“Another resident was reported to have such foul odor ‘his room smelled and his route about the facility could be traced by his foul odor,’ according to the documents.”
Cait’s article noted roaches were found all over the Lamar Guest House in inspections in 1994, 1995, and 1997.
Cait Purinton did a remarkable piece of reporting, one which was recognized by the Kansas City Press Club as she received an investigative reporting award, the only award ever won by The Lamar Press. It would be nice to say that her brilliant investigative work led to the closing of the Guest House facilities. Only one, however, the Lamar Guest House, closed as a result of Cait’s tenacity. The name Sandhill, Inc., passed into history and Robert DuPont continued to expand on his Guest House empire.
A large part of the responsibility for that oversight, no doubt, belongs to the state of Missouri’s Division of Aging. I have always believed the media also contributed. If the same kind of pressure had been placed on the Division of Aging in 1997, as the Joplin Globe, the Joplin television stations, the Neosho Daily News, and other media outlets as the pressure put on state officials after the Anderson Guest House fire, 11 lives might have been saved. No one ever picked up on the story and it was far easier for the state to close the Lamar Guest House and simply forget about the wanton way in which Robert Dupont and Karl Householder ignored and took advantage of state regulations that were designed to protect the people.
It would be easy to say that the passing of nine years between the closing of the Lamar Guest House and the Anderson Guest House fire made it difficult to foresee what might have happened, but the media did not connect the dots even when the clues were right in front of them.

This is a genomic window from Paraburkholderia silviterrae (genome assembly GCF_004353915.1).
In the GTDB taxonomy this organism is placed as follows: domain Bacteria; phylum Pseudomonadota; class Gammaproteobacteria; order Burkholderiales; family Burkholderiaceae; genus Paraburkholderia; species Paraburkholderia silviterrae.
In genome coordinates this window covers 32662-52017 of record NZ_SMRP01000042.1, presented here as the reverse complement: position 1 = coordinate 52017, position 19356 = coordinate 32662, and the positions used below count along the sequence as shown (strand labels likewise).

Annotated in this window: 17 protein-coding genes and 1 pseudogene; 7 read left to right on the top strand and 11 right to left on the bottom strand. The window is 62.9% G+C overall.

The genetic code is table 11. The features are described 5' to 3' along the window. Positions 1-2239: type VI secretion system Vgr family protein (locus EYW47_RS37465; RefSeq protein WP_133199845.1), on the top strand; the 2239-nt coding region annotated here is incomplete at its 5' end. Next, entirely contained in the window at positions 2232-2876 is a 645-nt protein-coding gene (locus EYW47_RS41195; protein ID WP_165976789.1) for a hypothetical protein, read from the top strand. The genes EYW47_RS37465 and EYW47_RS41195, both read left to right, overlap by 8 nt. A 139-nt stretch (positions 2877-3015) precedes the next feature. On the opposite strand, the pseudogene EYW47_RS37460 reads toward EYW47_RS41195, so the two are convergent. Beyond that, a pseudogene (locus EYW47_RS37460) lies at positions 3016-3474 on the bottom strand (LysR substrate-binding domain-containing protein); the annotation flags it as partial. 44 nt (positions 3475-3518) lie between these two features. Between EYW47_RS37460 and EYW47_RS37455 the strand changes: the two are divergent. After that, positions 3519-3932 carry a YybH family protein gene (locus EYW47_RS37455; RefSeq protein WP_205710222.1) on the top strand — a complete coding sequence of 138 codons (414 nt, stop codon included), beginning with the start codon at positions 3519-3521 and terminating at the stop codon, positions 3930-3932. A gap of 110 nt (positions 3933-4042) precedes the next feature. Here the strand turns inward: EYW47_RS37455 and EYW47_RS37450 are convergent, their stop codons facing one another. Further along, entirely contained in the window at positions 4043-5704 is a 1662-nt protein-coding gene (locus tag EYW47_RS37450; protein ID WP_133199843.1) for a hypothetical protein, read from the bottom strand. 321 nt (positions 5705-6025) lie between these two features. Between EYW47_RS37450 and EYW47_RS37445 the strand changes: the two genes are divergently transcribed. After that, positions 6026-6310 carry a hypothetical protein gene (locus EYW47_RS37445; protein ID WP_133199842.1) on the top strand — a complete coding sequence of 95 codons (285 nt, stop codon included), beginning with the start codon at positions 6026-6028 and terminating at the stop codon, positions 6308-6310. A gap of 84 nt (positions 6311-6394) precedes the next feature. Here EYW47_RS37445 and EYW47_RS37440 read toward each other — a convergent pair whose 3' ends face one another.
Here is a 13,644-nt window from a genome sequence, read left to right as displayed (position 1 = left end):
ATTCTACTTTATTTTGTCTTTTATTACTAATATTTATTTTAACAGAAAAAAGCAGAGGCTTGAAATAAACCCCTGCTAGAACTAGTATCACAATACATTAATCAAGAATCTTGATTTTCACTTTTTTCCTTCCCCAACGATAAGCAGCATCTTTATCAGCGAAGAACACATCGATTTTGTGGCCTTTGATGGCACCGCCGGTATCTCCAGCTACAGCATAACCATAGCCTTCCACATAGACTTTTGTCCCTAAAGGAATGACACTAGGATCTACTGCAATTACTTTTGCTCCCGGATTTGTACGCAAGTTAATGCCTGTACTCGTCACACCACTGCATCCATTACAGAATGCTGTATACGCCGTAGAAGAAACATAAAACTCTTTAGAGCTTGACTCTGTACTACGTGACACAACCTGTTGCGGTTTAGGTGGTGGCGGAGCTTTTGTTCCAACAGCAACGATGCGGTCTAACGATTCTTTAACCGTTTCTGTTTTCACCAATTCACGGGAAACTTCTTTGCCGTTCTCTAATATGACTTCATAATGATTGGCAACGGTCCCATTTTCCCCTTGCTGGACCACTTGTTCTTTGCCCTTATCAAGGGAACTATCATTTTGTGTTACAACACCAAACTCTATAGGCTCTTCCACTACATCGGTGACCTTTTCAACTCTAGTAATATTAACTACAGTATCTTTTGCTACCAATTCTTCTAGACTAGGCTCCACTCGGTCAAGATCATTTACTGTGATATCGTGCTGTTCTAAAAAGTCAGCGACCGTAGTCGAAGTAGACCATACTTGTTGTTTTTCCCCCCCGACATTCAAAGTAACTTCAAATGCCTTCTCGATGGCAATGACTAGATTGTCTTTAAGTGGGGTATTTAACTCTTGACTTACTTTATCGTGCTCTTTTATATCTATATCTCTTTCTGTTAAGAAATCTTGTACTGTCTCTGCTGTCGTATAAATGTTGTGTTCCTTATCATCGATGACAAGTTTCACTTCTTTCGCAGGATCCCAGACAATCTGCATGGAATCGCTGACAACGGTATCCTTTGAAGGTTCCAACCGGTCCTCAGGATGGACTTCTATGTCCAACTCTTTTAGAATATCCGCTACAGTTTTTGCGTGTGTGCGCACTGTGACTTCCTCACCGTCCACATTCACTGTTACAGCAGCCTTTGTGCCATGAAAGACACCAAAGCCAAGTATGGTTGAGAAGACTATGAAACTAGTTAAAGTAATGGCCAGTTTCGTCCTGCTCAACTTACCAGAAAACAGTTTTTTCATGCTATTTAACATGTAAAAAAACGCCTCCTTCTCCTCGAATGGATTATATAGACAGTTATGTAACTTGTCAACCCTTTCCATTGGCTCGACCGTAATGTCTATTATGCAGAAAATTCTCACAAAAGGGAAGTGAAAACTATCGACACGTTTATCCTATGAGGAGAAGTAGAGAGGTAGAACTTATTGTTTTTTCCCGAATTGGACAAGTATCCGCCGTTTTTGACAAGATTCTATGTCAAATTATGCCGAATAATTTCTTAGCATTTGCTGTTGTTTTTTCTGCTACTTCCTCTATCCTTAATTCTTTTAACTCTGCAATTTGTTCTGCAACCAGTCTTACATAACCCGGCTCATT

Just as the state was blissfully unaware that Dupont’s company had filed for bankruptcy protection in the 1990s, it also failed to note that he filed for bankruptcy a second time in 2004, something that was only mentioned in The Turner Report.
Though Dupont had already been convicted of fraud at that time, he still listed his job as executive director of River of Life Ministries. The Guest House locations in Anderson, Joplin (2), and Carl Junction were listed as belonging to Dupont.
At that time, he owed $57,500 to the Internal Revenue Service, and $120,100 in fines connected with his fraud conviction. In another court case pending at that time, he was being sued by Land Purchase of Jasper County, which he owed $370,000, according to the bankruptcy court documents. He listed $994,000 in assets with $975,000 of that coming from real estate, and $1,419,675 in liabilities.
According to the bankruptcy court documents, at that point Dupont not only served as River of Life Ministries' executive director and pulled down a salary of $60,000 plus, but he also charged the not-for-profit organization $12,000 per month rent, with $11,400 going to the bank and the other $600 to Dupont.
The bankruptcy petition was later dismissed with Dupont and his wife filing a document saying they "would prefer to pay their creditors off on their own."
Until the Anderson Guest House fire, the state never bothered to check and see if these Guest Houses with connections to a man who had twice filed for bankruptcy, were financially solvent.
As much information as Cait uncovered in the 1990s, and I dug up from bankruptcy court records a few years ago, action was finally taken after the media onslaught that followed the Anderson fire. Apparently, it takes 11 deaths to get the media to take notice.
The book also contains more information about Dupont, his operation of the Guest House facilities, and the efforts made by some state legislators to gut reforms to the nursing home industry even after the fatal fire at the Anderson Guest House.